Crude oil production increased by 790,000 barrels per day (bbl/d) between 2011 and 2012, the largest increase in annual output since the beginning ofU.S. commercial crude oil production in 1859. The U.S.Energy Information Administration (EIA) expects U.S. crude oil production to continue rising over the next two years represented in the Short‐Term Energy Outlook (STEO).
U.S. crude oil output is forecast to rise 815,000 bbl/d this year to 7.25 million barrels per day, according to the February 2013 STEO. U.S. daily oil production is expected to rise by another 570,000 bbl/d in 2014 to 7.82 million barrels per day,the highest annual average level since 1988. Most of the U.S. production growth over the next two years will come from drilling in tight rock formations located in North Dakota and Texas.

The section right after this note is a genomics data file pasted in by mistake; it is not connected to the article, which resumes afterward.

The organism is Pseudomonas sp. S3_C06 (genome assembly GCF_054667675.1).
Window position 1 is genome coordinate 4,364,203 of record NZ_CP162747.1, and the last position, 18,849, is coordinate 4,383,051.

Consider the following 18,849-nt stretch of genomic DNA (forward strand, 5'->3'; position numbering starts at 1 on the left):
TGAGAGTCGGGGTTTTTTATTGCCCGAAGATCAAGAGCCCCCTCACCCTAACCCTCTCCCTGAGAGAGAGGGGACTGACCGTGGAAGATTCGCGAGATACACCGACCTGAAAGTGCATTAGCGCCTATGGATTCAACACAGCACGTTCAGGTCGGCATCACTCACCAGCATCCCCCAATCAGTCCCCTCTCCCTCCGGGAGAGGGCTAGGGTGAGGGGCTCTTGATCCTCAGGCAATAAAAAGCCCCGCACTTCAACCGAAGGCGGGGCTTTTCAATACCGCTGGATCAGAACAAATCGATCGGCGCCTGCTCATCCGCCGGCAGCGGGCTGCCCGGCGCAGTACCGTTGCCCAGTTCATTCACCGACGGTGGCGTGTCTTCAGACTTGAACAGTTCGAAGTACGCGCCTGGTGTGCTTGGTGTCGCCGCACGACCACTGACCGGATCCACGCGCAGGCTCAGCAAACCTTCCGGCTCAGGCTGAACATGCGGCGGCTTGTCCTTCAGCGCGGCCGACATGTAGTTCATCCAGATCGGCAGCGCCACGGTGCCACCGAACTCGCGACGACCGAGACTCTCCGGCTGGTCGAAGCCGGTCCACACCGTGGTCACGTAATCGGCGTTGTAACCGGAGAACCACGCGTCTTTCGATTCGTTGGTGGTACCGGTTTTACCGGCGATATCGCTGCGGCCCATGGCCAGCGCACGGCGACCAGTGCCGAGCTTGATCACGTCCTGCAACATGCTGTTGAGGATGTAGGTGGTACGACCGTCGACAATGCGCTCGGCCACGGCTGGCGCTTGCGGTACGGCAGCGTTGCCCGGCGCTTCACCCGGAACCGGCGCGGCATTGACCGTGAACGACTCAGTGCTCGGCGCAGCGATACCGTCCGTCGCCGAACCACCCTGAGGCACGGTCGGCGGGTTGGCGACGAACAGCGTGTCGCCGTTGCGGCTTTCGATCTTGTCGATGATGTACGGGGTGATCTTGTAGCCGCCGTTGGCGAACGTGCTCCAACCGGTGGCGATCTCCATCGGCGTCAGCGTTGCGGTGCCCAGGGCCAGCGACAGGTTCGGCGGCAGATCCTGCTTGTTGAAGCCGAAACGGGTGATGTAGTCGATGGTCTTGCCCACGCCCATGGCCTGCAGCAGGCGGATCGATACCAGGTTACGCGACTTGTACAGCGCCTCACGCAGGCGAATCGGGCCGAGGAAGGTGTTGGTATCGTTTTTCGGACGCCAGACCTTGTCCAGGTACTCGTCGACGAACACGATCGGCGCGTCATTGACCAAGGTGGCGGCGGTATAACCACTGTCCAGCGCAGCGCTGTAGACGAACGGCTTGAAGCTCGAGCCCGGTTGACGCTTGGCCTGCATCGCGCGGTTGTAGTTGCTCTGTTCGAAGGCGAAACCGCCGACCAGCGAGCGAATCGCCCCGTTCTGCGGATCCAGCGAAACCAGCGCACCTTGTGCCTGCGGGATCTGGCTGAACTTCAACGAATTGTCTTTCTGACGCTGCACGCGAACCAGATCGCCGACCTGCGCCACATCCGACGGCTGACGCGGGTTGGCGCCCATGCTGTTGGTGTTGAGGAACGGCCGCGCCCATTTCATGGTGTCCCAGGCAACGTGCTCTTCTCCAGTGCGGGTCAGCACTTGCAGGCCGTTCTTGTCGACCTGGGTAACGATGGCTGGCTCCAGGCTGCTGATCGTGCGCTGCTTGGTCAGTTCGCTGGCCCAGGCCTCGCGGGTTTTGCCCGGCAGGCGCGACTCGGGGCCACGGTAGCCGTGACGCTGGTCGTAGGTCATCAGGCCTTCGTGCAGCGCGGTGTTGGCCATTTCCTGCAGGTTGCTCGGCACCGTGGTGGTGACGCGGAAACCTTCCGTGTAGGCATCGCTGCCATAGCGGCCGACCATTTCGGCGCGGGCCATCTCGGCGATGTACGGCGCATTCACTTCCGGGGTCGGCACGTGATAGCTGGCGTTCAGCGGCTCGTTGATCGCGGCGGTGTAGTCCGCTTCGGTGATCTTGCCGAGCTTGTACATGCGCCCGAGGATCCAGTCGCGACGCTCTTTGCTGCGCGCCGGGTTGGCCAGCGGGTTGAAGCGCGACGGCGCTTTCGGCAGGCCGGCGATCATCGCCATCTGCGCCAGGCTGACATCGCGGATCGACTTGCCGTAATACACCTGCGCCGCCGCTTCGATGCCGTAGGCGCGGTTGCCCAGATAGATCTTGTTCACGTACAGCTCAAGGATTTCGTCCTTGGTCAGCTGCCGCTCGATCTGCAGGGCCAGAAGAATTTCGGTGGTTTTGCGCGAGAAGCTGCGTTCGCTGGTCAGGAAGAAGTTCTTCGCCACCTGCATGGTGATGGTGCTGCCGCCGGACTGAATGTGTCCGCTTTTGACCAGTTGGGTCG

The Western Gulf Basin (Eagle Ford in Texas) and the Permian Basin (in Texas) have mroe total production and production growth than the Williston Basin (North Dakota).
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